Bangko Sentral ng Pilipinas (BSP) Governor Benjamin E. Diokno announced that the Philippines’ outstanding external debt (EDT) remained manageable as the country recorded a 27.5 percent EDT to Gross Domestic Product (GDP) ratio (a solvency indicator) as of end-March 2022. The ratio remains one of the lowest as compared to other ASEAN member countries.
The low EDT to GDP ratio indicates the country’s sustained strong position to service foreign borrowings.
Diokno said that other key external debt indicators also remained at prudent levels. Gross International Reserves (GIR) stood at US$107.3 billion as of end-March 2022 and represented 7.7 times cover for short-term (ST) debt based on the original maturity concept.
The debt service ratio (DSR) dropped to 4.1 percent from 14.3 percent recorded for the same period last year due to scheduled lower repayments accompanied by higher receipts. The DSR, which relates principal and interest payments (debt service burden) to exports of goods and receipts from services and primary income, is a measure of adequacy of the country’s foreign exchange (FX) earnings to meet maturing obligations.
External debt, which refers to all types of borrowings by Philippine residents from non-residents (following the residency criterion for international statistics), stood at US$109.8 billion as of end-March 2022, up by US$3.3 billion (or 3.1 percent) from the US$106.4 billion level as of end-December 2021.
The rise in the debt level during the first quarter of 2022 was due to net availments of US$3.5 billion, mainly by the National Government (NG) and private non-banks. The NG raised US$2.3 billion from official creditors to fund its COVID-19 pandemic response programs and infrastructure projects as well as US$2.3 billion from the issuance of global bonds under its 2022 Commercial Borrowings Program.
The recent issuance includes the debut of NG’s sustainability bond which aims to finance climate change mitigation and adaptation projects, among others. On the other hand, non-bank private sector borrowers sought external credit amounting to US$995 million primarily to augment their working capital and finance their projects.
Prior periods’ adjustments of US$1.7 billion further contributed to the increase in the debt stock, while the transfer of Philippine debt papers issued offshore from non-residents to residents of US$1.0 billion and negative FX revaluation of US$841 million tempered the rise in the debt stock.
Year-on-year, the country’s debt stock rose by US$12.7 billion. The increase was driven by net availments of US$16.4 billion, largely by the NG (US$12.0 billion), and prior periods’ adjustments of US$3.2 billion. Meanwhile, the transfer of Philippine debt papers from non-residents to residents of US$5.1 billion as well as the negative FX revaluation of US$1.8 billion partially offset the increase in the debt stock for said period.
As of end-March 2022, the maturity profile of the country’s external debt remained predominantly medium- and long-term (MLT) in nature [i.e., those with original maturities longer than one (1) year], with share to total at 87.2 percent. On the other hand, ST accounts [or those with original maturities of up to one (1) year] comprised the 12.8 percent balance of debt stock and consisted of bank liabilities, trade credits and others.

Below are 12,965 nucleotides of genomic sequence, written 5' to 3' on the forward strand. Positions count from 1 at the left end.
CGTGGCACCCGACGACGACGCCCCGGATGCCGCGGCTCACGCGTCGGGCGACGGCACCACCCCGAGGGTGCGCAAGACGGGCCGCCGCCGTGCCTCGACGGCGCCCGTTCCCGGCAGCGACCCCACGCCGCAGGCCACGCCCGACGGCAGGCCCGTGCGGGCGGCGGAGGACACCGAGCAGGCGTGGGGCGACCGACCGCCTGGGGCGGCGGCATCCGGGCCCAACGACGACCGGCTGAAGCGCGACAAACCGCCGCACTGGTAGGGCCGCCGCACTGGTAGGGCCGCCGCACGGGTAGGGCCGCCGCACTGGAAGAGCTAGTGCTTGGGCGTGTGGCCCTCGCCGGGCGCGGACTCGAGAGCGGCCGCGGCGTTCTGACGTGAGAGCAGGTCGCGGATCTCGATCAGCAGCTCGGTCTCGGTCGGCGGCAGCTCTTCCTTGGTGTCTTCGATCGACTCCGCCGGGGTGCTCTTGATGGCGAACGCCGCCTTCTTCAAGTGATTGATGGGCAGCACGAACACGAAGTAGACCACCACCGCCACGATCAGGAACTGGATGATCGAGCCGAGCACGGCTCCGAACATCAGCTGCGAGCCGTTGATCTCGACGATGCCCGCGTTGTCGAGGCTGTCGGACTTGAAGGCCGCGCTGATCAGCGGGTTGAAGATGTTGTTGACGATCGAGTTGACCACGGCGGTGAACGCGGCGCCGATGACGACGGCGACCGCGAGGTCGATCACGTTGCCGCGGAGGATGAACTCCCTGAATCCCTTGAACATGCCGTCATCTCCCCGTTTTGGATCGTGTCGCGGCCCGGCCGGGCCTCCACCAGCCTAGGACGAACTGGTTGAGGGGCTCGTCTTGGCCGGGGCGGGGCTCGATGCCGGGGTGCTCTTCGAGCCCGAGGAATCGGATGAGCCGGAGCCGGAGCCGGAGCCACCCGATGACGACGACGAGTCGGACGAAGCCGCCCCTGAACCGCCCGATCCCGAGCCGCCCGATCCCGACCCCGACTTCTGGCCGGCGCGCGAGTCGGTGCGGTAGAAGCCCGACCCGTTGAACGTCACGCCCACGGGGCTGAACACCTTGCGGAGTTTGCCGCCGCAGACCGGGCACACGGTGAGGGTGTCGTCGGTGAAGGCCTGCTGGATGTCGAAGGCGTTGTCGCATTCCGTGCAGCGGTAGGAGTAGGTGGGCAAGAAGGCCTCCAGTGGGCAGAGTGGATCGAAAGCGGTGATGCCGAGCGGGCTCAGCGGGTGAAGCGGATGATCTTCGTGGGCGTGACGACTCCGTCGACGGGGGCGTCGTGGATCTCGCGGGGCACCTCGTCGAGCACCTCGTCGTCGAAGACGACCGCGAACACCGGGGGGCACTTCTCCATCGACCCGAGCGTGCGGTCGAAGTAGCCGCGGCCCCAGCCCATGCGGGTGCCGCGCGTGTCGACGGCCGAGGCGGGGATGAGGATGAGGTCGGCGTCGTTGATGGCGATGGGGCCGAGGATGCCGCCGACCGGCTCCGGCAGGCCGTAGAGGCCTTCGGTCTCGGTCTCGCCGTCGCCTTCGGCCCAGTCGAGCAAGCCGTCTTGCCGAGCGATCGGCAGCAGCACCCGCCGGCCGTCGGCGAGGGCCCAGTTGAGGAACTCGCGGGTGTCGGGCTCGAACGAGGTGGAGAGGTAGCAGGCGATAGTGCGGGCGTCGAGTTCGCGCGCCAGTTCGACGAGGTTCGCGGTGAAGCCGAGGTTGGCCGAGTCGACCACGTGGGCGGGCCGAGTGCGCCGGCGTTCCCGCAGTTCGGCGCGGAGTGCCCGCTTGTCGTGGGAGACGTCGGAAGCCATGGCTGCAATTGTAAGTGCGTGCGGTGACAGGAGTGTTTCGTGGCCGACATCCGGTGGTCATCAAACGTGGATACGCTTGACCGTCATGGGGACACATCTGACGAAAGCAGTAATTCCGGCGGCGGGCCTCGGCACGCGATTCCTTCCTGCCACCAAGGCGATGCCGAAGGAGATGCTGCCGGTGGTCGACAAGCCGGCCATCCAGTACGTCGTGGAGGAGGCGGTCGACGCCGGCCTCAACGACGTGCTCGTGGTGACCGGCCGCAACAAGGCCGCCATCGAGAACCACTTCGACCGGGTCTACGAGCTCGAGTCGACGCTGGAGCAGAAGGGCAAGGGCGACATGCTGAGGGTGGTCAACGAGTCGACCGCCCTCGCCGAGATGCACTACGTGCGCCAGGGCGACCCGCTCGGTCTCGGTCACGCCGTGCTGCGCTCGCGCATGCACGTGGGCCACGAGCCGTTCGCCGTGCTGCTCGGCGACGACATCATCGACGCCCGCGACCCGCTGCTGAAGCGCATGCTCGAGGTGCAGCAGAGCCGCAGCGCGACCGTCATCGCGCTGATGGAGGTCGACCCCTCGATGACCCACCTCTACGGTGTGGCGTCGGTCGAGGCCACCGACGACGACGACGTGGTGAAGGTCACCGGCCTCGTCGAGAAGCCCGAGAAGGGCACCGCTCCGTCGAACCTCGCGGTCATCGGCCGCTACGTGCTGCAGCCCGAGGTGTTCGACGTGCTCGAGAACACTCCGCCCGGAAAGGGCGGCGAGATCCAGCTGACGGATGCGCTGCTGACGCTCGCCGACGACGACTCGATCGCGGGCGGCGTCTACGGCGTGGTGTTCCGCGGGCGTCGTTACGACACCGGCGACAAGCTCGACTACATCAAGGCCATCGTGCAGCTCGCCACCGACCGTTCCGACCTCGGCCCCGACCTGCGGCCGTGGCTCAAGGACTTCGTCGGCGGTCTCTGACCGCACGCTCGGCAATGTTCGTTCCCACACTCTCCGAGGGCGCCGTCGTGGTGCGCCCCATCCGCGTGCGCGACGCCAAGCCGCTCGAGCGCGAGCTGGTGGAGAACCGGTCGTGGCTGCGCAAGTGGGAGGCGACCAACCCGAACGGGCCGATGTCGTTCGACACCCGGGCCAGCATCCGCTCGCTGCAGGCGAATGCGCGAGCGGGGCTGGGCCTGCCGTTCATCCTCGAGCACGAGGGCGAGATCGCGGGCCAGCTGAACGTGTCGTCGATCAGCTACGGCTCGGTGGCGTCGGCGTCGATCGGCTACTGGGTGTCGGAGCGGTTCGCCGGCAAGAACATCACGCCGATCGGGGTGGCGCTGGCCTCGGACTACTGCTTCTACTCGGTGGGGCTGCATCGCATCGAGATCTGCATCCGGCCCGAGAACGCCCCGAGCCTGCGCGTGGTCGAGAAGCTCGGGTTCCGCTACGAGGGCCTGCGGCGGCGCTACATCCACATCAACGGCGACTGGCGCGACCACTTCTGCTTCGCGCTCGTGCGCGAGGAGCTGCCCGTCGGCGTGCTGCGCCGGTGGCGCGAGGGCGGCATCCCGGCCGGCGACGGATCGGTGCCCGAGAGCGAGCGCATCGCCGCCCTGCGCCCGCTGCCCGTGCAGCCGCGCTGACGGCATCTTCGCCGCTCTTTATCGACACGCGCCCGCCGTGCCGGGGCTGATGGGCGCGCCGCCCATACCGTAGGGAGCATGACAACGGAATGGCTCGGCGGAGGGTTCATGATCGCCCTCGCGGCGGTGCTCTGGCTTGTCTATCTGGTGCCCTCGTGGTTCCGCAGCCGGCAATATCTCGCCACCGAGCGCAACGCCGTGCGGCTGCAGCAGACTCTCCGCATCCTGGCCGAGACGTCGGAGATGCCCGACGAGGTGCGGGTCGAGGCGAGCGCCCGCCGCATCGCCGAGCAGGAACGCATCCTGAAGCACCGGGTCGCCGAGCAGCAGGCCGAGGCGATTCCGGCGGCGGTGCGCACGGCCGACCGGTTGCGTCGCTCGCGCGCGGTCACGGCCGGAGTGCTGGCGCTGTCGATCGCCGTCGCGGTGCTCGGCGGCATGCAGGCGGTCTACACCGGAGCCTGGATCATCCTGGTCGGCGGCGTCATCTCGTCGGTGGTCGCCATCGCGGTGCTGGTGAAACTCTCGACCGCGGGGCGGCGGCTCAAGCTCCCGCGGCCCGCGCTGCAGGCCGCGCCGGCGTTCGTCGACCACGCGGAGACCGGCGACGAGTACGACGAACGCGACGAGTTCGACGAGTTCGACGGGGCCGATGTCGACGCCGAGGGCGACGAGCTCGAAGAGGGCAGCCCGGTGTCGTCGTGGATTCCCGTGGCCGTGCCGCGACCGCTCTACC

The weighted average maturity for all MLT accounts decreased to 16.9 years from 17.2 years during the previous quarter, with public sector borrowings having a longer average term of 20.5 years compared to 7.1 years for the private sector. This means that FX requirements for debt payments are still well spread out and, thus, manageable.
Public sector external debt increased to US$67.4 billion (or by US$3.4 billion) as of end-March 2022 from US$63.9 billion as of end-December 2021. About US$58.8 billion (87.3 percent) of public sector obligations were NG borrowings while the remaining US$8.5 billion pertained to loans of government-owned and controlled corporations, government financial institutions and the BSP.
Private sector debt slightly declined from US$42.5 billion as of end-2021 to US$42.4 billion as of end-March 2022, with share to total likewise decreasing from 39.9 percent to 38.6 percent. The contraction was due to a decrease in the liabilities reported by banks by US$2.0 billion and an increase in resident investments in Philippine debt papers issued offshore of US$663 million.
Major creditor countries were: Japan (US$14.5 billion), United Kingdom (US$3.7 billion), and The Netherlands (US$2.9 billion). Creditor mix continues to be well-diversified.
Loans from official sources (multilateral and bilateral creditors) had the largest share (37.8 percent) of total outstanding debt, followed by borrowings in the form of bonds/notes (34.6 percent) and obligations to foreign banks and other financial institutions (21.5 percent); the rest (6.1 percent) were owed to other creditors (mainly suppliers/exporters).
In terms of currency mix, the country’s debt stock remained largely denominated in US Dollar (55.4 percent) and Japanese Yen (9.2 percent). Multicurrency loans from the World Bank and Asian Development Bank represented 20.8 percent of total. The 14.7 percent balance pertained to 14 other currencies, including the Euro, Philippine Peso and Special Drawing Rights.